As if things aren't bad enough in the housing industry, it now looks like hundreds or even thousands of homeowners will lose their homes to foreclosure because of toxic Chinese drywall.
It's pretty simple, and whether you are making your payments has nothing to do with it.
If you have a mortgage then your mortgage carrier requires you to insure your home. But if your home is found to have toxic drywall, as thousands have, then expect your insurance policy to be revoked and to find that no insurance carrier will insure you. Beyond the actual cost of replacement (meaning tearing out every wall in a home), the drywall emits sulfuric acid fumes that corrode pipes and electrical wiring and cause illness in people who are in the home, so it's a cost that no insurer wants to deal with.
Case closed, your home will be foreclosed on for failure to carry insurance coverage.
Thousands of homeowners nationwide who have bought new houses made with defective building materials are finding their hopes dashed and their lives in limbo. Experts warn that cases like the Ivorys', in which insurers drop policies or send notices of nonrenewal because of tainted Chinese drywall, will become rampant as insurance companies work their way through the hundreds of claims currently in the pipeline.
At least three insurers already have canceled or refused to renew policies after homeowners sought help replacing the bad materials. Because mortgage companies require homeowners to insure their properties, they are then at risk of foreclosure, yet no law prevents the cancellations.
So what can the homeowner do? Not much.
The mortgage company is only acting as a front for what is likely a bank that controls a derivative into which each mortgage is bundled, and anyone who invests in a mortage wants their investment protected. So they require insurance, which is sensible enough.
The insurers have not only been denying the claims for toxic drywall, but they've been dropping coverage. This should not surprise anyone either, because they've been doing the same thing for years with health insurance, rescinding coverage when someone actually gets sick and needs it. Why should anyone be surprised if they look at homeowners policies through the same lens? After all, in most cases homeowners insurance and health insurance are offered through different divisions of the same giant companies.
The Chinese companies which produced the drywall made a defective product. But lots of luck trying to get compensation from them.
There is a class action lawsuit going on against builders, manufacturers and suppliers of the defective drywall. But even if these homeowners join it it is likely that any amount they receive (and in these kinds of suits most of the money goes to the lawyers) might, years or decades from now, cover the cost of the drywall but certainly would not cover the cost of a home foreclosure (in which case it is a given that any down payment or equity in the home is gone, to say nothing of the effect of a foreclosure on their credit rating should they try to get another home.)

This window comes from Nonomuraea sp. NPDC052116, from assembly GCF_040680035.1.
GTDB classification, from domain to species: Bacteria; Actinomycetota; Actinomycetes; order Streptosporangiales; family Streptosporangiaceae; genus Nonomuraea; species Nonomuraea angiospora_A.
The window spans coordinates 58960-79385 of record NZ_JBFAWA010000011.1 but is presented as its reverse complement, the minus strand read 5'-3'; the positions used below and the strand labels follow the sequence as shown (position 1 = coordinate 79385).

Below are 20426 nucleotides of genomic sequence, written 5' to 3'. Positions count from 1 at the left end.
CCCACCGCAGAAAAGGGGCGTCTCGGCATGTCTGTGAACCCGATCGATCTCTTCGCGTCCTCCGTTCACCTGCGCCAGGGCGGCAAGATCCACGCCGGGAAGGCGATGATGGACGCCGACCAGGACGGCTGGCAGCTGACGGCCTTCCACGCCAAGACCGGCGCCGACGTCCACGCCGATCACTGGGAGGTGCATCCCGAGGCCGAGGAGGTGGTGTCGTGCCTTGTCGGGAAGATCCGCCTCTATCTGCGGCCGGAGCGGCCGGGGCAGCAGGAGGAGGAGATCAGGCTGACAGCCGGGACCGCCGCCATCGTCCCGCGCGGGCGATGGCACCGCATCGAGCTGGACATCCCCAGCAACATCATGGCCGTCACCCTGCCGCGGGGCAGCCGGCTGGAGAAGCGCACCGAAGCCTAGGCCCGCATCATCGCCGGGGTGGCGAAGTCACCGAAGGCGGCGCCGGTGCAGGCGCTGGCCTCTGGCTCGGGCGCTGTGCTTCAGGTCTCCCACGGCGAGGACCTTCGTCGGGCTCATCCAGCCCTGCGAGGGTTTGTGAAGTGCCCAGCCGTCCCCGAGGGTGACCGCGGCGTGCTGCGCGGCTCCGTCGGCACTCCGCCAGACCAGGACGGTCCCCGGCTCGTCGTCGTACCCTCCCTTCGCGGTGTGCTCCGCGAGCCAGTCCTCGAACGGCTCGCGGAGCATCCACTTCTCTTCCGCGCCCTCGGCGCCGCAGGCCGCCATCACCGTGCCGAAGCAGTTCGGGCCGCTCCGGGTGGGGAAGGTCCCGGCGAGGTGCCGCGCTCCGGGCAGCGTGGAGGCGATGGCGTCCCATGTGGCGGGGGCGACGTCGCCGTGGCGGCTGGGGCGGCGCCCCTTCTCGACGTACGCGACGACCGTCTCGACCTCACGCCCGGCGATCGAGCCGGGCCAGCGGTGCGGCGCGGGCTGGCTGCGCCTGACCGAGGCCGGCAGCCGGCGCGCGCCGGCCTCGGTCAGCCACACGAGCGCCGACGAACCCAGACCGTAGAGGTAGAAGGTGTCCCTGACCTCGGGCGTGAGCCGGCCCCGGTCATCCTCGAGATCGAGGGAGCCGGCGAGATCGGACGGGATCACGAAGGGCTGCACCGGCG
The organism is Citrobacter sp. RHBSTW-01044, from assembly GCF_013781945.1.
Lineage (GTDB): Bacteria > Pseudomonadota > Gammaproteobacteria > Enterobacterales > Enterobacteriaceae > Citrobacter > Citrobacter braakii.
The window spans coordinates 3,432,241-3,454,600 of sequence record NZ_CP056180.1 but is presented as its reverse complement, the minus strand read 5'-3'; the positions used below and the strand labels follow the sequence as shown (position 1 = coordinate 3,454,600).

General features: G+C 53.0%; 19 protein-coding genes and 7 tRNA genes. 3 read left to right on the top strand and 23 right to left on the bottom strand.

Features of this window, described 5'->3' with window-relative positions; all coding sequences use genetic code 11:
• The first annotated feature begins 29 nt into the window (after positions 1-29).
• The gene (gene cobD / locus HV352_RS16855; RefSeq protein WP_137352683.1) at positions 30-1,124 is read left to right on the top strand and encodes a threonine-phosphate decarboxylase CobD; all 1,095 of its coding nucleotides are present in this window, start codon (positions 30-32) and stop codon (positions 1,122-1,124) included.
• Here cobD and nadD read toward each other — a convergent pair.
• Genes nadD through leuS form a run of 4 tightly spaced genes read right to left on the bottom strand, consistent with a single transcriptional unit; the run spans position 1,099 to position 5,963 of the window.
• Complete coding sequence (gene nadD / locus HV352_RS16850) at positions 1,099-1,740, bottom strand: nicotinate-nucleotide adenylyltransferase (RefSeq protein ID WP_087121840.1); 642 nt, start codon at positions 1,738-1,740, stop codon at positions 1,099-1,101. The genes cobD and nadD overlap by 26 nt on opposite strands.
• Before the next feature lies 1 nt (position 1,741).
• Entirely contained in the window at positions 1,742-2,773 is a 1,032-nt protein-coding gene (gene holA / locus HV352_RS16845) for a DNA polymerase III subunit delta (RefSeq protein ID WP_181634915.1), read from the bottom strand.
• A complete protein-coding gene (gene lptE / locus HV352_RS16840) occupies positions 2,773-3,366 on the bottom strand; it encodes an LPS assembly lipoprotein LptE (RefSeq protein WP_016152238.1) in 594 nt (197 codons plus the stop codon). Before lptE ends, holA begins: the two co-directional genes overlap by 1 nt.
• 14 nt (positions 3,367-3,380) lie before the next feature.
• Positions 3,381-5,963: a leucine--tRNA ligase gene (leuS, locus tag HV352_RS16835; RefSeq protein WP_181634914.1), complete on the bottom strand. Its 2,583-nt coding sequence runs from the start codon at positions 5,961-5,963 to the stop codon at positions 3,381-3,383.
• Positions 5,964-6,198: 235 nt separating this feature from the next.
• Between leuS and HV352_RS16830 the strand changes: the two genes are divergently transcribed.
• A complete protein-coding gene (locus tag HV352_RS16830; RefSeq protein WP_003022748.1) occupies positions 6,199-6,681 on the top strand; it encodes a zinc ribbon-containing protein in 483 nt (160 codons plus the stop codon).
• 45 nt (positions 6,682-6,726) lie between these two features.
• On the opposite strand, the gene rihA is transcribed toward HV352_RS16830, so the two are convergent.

What about the inspectors who should have but didn't catch the drywall before it was installed? Well, you can't sue the government, even when they don't do their job very well. As I've written before, in many cases our policy involving imported products (especially imported products from China) seems to be one of 'regulation by recall,' in other words very little is inspected and nothing is done until a defective product actually causes harm at which time the product is recalled.
So who bears the cost of this one? That's right, the little guy (as usual,) the people who bought the home. I know, I know. Some right winger will suggest that it is their fault for buying a defective product without doing adequate research. This is a stupid argument too, I mean when you buy a home do you ask for the name of every manufacturer, supplier and subcontractor that was involved in building it, and then research one by one whether there have been any complaints about that supplier? That kind of argument is about as ridiculous as the people who complain that homebuyers being squeezed out by ARMs, balloon payments or other mortgage 'tricks' are at fault because they didn't read paragraph 4 on page 347 of a 500 page contract written in legalese before signing. According to the letter of the law they may even be right, but morally they are not. We have an obligation to if necessary legislate (yes, that's right it means 'regulate') some way to prevent this kind of tomfoolery from happening.
As someone once said in observing someone else's misery and justifying why they should care, "there but for the grace of God go I."